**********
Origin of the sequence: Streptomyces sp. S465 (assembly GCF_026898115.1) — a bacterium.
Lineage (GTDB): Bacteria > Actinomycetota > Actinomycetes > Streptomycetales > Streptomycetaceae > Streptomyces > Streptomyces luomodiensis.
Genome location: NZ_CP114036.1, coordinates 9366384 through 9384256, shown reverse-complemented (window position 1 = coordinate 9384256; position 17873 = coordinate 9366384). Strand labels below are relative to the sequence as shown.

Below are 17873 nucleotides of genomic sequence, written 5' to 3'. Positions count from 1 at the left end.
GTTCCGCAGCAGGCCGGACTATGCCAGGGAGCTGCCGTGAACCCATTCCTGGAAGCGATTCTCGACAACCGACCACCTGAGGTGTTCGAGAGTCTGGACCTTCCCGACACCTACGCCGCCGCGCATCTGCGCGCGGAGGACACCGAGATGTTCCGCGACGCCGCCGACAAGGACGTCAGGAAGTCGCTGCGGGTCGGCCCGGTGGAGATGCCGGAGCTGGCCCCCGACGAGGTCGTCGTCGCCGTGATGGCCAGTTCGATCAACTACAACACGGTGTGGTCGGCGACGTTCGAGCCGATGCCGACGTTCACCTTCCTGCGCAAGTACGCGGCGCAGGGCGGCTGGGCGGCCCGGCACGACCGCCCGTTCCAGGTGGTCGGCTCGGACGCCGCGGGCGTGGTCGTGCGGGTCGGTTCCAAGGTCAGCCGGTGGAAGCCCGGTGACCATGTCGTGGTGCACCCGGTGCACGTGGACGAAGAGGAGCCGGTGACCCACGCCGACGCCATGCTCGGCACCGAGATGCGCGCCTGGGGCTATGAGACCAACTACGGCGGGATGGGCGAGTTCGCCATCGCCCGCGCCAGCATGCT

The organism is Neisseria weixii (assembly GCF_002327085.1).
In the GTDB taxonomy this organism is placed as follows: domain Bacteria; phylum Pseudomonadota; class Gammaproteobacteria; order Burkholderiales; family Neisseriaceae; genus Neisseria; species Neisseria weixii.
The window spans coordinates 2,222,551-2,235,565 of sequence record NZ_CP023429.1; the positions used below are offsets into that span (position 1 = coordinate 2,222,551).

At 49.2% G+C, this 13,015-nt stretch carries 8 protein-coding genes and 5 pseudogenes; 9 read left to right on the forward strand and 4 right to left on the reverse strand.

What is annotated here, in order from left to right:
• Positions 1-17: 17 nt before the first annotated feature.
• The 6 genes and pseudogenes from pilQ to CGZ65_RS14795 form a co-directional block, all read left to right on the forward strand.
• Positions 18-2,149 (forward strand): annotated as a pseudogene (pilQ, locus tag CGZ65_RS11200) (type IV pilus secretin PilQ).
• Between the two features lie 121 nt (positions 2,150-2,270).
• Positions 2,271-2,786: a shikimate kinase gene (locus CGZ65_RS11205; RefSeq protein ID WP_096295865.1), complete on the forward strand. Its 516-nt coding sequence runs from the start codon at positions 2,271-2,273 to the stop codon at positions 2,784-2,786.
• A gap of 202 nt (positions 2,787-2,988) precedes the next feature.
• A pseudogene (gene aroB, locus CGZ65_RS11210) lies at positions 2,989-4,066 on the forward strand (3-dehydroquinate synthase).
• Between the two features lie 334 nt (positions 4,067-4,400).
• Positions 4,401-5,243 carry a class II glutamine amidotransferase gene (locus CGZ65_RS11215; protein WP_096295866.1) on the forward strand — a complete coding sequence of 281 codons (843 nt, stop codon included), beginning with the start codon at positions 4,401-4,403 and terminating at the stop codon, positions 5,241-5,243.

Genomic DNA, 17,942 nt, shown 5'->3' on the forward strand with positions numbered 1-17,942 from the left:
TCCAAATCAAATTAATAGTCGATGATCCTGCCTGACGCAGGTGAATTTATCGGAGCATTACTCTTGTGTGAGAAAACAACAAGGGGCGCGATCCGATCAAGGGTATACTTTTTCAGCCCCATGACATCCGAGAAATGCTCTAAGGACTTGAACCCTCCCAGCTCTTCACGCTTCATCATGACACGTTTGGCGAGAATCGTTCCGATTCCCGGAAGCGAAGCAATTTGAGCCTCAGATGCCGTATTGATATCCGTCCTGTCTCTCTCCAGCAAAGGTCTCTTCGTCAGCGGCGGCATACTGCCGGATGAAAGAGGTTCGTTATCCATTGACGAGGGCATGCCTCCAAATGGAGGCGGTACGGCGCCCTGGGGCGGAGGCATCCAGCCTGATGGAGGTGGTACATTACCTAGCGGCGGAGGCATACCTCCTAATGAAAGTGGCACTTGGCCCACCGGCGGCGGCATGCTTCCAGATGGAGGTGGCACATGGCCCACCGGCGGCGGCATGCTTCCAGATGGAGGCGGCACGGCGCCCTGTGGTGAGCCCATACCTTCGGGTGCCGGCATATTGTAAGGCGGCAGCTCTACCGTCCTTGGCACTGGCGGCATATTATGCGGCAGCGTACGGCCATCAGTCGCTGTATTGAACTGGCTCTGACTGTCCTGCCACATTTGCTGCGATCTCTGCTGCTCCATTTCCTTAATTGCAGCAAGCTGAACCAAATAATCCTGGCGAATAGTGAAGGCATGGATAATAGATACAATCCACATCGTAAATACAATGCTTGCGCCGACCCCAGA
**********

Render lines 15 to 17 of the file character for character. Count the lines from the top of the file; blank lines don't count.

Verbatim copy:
• Positions 2,271-2,786: a shikimate kinase gene (locus CGZ65_RS11205; RefSeq protein ID WP_096295865.1), complete on the forward strand. Its 516-nt coding sequence runs from the start codon at positions 2,271-2,273 to the stop codon at positions 2,784-2,786.
• A gap of 202 nt (positions 2,787-2,988) precedes the next feature.
• A pseudogene (gene aroB, locus CGZ65_RS11210) lies at positions 2,989-4,066 on the forward strand (3-dehydroquinate synthase).